This is when she shows that she’s clearly learned from her experiences, and from watching the people around her. After realising that no one’s coming to save her from this, she shows a clear tactical sense in finding a way of escaping, locating allies to help her, and, crucially, doing a deal with Baelish to help her brother defeat her husband (in the Battle of the Bastards, Bolton’s clearly the best tactician, but Sansa’s clearly the best politician, and at the end, it’s politics that turns out to matter). She then, crucially, doesn’t let that alliance stand, but figures out a way to manipulate Baelish into exposing his own power games, and ultimately winds up as the effective power in Winterfell, with Jon even acknowledging to Daenarys that Sansa is a better Warden of the North than he would be.
As Tyrion says to Sansa, “Many have underestimated you. Most of them are dead now.”
And it’s also worth noting that she does all this while still remaining within the bounds of what’s socially acceptable for a Westerosi noblewoman. One of the things Game of Thrones does well is showing us ways in which female leaders– and male ones as well– make decisions about whether to stay within or transgress the gender norms of their society in order to exercise power, and showing us that both can lead to success in different ways.
Jon Snow may have transformational behaviour and a claim to the throne, but when it comes to leadership skills, and the ability to succeed despite being on the wrong end of power dynamics in Westeros, he has nothing on his female relatives.
Next week: Traditional paths to leadership, with Robb Stark and the Baratheon Brothers.
Last session, we looked at behavioural theories of leadership. The tl;dr for this time is that the first theories of leadership were focused on the idea that there were definable and more or less universal leadership traits, which could be identified and classified; and these could, possibly, also be learned/taught, depending on your beliefs about the effectiveness of cognitive behavioural therapy.
As we concluded, also, there’s a few problems with this way of approaching leadership. Leaving aside the cognitive behavioural therapy issue, as businesses began to globalise researchers began to question the idea that leadership traits could, in fact, be universal: as we’ve seen in Game of Thrones, the skills you need to be Khal of the Dothraki are clearly not the skills needed to be Warden of the North or Hand of the King. Many other researchers, including but not limited to feminist and postmodernist scholars, questioned the degree to which such traits could even be identified; consider that in Westeros, Cersei’s leadership abilities were largely ignored by everyone except the audience for six seasons. Most importantly, any researchers generally argued that behavioural theories as structured appear to take place in a vacuum, without reference to the wider circumstancers in which leaders actually lead. Or, to put it another way, you can be Queen of Meeren only as long as the people aren’t actually in open revolt against you.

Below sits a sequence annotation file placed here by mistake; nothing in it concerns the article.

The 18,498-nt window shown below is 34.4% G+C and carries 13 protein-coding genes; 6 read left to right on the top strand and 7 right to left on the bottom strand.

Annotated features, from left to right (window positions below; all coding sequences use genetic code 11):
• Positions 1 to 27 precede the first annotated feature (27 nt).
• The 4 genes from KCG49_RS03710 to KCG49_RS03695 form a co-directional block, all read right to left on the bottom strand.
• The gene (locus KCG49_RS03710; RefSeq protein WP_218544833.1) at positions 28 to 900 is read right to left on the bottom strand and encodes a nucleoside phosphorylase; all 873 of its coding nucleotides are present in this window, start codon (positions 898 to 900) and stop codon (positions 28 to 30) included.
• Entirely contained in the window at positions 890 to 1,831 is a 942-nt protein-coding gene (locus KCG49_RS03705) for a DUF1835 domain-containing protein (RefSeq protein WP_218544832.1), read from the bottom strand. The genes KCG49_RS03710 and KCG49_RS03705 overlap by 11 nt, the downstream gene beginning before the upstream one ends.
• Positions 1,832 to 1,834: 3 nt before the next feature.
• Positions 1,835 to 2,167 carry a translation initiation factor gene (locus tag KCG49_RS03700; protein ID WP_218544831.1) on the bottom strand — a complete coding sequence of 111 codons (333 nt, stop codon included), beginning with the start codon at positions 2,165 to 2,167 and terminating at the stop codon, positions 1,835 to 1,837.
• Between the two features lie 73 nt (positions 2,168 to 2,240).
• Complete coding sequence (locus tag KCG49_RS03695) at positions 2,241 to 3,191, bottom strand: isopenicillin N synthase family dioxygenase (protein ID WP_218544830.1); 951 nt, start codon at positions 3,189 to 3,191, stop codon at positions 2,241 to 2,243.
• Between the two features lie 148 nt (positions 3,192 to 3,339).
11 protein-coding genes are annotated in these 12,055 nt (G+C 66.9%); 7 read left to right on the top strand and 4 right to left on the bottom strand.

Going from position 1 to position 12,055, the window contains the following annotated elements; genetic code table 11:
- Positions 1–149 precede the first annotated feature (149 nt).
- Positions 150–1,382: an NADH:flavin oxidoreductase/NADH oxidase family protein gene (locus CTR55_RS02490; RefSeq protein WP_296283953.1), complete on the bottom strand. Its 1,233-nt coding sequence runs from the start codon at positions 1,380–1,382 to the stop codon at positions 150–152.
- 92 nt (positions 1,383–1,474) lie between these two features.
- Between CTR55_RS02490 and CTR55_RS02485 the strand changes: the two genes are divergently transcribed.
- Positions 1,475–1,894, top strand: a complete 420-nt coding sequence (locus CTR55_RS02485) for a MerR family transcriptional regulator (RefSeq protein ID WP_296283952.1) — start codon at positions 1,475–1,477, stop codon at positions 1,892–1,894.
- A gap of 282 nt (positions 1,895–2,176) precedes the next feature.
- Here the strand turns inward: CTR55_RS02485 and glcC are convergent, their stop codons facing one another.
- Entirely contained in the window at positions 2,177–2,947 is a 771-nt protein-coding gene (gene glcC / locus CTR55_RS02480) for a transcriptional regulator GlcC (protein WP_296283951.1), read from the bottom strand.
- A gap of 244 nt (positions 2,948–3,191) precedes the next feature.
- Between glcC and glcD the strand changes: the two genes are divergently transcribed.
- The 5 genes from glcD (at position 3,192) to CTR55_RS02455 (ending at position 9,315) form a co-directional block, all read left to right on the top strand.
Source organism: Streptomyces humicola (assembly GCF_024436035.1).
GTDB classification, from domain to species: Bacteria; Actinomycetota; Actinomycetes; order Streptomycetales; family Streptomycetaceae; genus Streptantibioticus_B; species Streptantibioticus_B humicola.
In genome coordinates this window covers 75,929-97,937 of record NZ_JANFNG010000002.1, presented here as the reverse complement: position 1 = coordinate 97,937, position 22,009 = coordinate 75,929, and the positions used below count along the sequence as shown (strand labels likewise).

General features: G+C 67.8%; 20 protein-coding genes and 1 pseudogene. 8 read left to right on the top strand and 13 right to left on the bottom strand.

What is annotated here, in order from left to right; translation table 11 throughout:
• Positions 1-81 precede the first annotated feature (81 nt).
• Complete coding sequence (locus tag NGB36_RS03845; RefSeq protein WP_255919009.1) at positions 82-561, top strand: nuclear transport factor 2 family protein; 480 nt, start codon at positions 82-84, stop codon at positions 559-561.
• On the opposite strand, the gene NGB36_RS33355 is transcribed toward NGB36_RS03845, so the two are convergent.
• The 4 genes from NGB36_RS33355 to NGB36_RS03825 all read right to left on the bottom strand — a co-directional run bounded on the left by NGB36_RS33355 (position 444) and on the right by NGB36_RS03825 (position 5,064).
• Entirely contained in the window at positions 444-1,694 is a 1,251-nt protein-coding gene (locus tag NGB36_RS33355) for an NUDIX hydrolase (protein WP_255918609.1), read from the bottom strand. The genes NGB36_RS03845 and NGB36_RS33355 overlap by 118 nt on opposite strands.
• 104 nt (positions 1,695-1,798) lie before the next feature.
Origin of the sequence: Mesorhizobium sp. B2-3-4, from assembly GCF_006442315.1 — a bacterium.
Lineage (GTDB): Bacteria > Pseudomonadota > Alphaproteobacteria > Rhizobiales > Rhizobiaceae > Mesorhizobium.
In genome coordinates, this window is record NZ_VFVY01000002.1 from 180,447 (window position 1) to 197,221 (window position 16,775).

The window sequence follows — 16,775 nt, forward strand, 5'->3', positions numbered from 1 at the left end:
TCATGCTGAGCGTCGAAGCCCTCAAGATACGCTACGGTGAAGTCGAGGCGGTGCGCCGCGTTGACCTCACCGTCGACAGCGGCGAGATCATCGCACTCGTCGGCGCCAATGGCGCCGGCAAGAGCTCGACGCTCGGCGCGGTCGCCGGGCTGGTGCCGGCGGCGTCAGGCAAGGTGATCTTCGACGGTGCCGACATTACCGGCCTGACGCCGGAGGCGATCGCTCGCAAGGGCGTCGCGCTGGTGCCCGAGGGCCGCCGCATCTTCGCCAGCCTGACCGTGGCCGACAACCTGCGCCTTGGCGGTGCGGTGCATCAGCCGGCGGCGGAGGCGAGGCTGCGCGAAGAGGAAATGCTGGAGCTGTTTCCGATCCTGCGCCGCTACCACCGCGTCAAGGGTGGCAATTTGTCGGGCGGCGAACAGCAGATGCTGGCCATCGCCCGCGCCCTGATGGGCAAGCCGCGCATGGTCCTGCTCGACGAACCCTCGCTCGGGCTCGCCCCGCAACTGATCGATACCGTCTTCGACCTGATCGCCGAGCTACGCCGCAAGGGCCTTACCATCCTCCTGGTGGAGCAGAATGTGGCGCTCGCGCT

This led to more contingency-based theories of leadership. As the name suggests, their unifying premise is that different times call for different leaders, and the people who lead are determined by the circumstances in which they arise.
A good example in Westeros is the High Sparrow. Under normal circumstances, the High Sparrow is unlikely to have risen any, well, higher than a local priest or travelling mendicant; people who are comfortable, well-fed and happy with their circumstances don’t generally wind up joining charismatic religious movements. However, with the rulership of the kingdom in turmoil, many people clearly questioning the fitness of the nobility to govern (as we see in the satirical play that Arya witnesses on Braavos), the population in such economically dire straits as to starve for want of a small amount of money, and the church which supports the system clearly corrupt and in hock to the nobles, people are willing to listen to outsiders who seem to offer an alternative way of living.
Game of Thrones leaves unanswered the question of whether or not the High Sparrow would have made a better ruler than the Lannisters or Targaryens; certainly there was potential in his movement for a tyrannical fascist theocracy to arise, but there was also potential for a regime in which peasants led longer and happier lives (consider what might have happened had his alliance with Margaery Tyrell succeeded). And the High Sparrow also fits the behavioural theories of leadership in having many of the traits of the charismatic leader, for instance. But, as the critics of the behavioural theories argue, having the traits is not enough: you need the circumstances as well. The High Sparrow is only one of many cases in Westeros which illustrates that behavioural theories need to be tempered with a little context to consider how leaders are made as well as born.
Next week: I’ll be at Eastercon! I’ll try and compose a post beforehand, but if I don’t… next episode will discuss power-based theories of leadership, with a particular focus on Sansa Stark.